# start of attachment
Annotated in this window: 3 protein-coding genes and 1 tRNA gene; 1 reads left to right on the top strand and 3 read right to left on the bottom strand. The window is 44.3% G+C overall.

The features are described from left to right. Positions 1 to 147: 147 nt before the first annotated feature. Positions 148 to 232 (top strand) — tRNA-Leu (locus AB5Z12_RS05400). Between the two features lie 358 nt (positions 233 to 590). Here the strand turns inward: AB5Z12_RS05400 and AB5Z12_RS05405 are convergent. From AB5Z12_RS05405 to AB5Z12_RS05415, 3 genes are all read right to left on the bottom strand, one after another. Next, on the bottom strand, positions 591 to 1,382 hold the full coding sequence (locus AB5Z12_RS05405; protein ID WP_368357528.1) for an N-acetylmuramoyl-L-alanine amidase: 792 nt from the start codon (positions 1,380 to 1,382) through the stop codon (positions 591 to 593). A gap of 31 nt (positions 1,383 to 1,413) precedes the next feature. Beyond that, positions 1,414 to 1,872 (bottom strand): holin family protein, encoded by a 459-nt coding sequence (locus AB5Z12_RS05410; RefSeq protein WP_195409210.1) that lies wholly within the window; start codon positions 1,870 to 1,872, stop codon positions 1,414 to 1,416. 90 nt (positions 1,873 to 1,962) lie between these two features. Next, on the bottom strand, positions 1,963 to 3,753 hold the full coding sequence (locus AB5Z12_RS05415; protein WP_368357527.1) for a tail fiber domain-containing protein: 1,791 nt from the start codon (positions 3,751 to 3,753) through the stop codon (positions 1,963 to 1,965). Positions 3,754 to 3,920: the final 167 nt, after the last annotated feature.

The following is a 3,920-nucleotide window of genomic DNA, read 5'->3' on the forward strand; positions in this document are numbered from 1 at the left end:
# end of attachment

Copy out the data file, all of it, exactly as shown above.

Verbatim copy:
Annotated in this window: 3 protein-coding genes and 1 tRNA gene; 1 reads left to right on the top strand and 3 read right to left on the bottom strand. The window is 44.3% G+C overall.

The features are described from left to right. Positions 1 to 147: 147 nt before the first annotated feature. Positions 148 to 232 (top strand) — tRNA-Leu (locus AB5Z12_RS05400). Between the two features lie 358 nt (positions 233 to 590). Here the strand turns inward: AB5Z12_RS05400 and AB5Z12_RS05405 are convergent. From AB5Z12_RS05405 to AB5Z12_RS05415, 3 genes are all read right to left on the bottom strand, one after another. Next, on the bottom strand, positions 591 to 1,382 hold the full coding sequence (locus AB5Z12_RS05405; protein ID WP_368357528.1) for an N-acetylmuramoyl-L-alanine amidase: 792 nt from the start codon (positions 1,380 to 1,382) through the stop codon (positions 591 to 593). A gap of 31 nt (positions 1,383 to 1,413) precedes the next feature. Beyond that, positions 1,414 to 1,872 (bottom strand): holin family protein, encoded by a 459-nt coding sequence (locus AB5Z12_RS05410; RefSeq protein WP_195409210.1) that lies wholly within the window; start codon positions 1,870 to 1,872, stop codon positions 1,414 to 1,416. 90 nt (positions 1,873 to 1,962) lie between these two features. Next, on the bottom strand, positions 1,963 to 3,753 hold the full coding sequence (locus AB5Z12_RS05415; protein WP_368357527.1) for a tail fiber domain-containing protein: 1,791 nt from the start codon (positions 3,751 to 3,753) through the stop codon (positions 1,963 to 1,965). Positions 3,754 to 3,920: the final 167 nt, after the last annotated feature.

The following is a 3,920-nucleotide window of genomic DNA, read 5'->3' on the forward strand; positions in this document are numbered from 1 at the left end: